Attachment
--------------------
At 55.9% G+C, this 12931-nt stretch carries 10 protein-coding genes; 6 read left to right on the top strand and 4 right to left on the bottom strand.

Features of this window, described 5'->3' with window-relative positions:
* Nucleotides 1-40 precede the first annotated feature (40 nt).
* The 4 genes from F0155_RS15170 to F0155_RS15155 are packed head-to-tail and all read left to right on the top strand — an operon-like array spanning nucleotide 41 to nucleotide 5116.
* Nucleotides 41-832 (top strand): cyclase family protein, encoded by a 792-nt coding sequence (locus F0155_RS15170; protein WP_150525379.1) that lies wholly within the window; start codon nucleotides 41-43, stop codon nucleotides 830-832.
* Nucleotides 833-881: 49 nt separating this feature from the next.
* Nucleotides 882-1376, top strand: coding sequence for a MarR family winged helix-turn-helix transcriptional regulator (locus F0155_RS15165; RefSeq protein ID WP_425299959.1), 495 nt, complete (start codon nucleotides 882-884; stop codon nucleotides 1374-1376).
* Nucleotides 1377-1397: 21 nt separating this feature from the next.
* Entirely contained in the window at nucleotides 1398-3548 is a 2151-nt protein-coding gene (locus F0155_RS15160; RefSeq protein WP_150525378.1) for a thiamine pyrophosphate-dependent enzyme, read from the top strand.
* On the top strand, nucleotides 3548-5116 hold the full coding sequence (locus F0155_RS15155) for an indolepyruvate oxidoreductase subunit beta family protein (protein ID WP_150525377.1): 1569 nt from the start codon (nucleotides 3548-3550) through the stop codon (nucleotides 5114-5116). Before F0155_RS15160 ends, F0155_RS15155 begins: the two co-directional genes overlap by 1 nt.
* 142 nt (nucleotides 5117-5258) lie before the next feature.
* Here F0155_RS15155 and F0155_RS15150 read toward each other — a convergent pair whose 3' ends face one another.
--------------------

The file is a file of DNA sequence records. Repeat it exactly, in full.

At 55.9% G+C, this 12931-nt stretch carries 10 protein-coding genes; 6 read left to right on the top strand and 4 right to left on the bottom strand.

Features of this window, described 5'->3' with window-relative positions:
* Nucleotides 1-40 precede the first annotated feature (40 nt).
* The 4 genes from F0155_RS15170 to F0155_RS15155 are packed head-to-tail and all read left to right on the top strand — an operon-like array spanning nucleotide 41 to nucleotide 5116.
* Nucleotides 41-832 (top strand): cyclase family protein, encoded by a 792-nt coding sequence (locus F0155_RS15170; protein WP_150525379.1) that lies wholly within the window; start codon nucleotides 41-43, stop codon nucleotides 830-832.
* Nucleotides 833-881: 49 nt separating this feature from the next.
* Nucleotides 882-1376, top strand: coding sequence for a MarR family winged helix-turn-helix transcriptional regulator (locus F0155_RS15165; RefSeq protein ID WP_425299959.1), 495 nt, complete (start codon nucleotides 882-884; stop codon nucleotides 1374-1376).
* Nucleotides 1377-1397: 21 nt separating this feature from the next.
* Entirely contained in the window at nucleotides 1398-3548 is a 2151-nt protein-coding gene (locus F0155_RS15160; RefSeq protein WP_150525378.1) for a thiamine pyrophosphate-dependent enzyme, read from the top strand.
* On the top strand, nucleotides 3548-5116 hold the full coding sequence (locus F0155_RS15155) for an indolepyruvate oxidoreductase subunit beta family protein (protein ID WP_150525377.1): 1569 nt from the start codon (nucleotides 3548-3550) through the stop codon (nucleotides 5114-5116). Before F0155_RS15160 ends, F0155_RS15155 begins: the two co-directional genes overlap by 1 nt.
* 142 nt (nucleotides 5117-5258) lie before the next feature.
* Here F0155_RS15155 and F0155_RS15150 read toward each other — a convergent pair whose 3' ends face one another.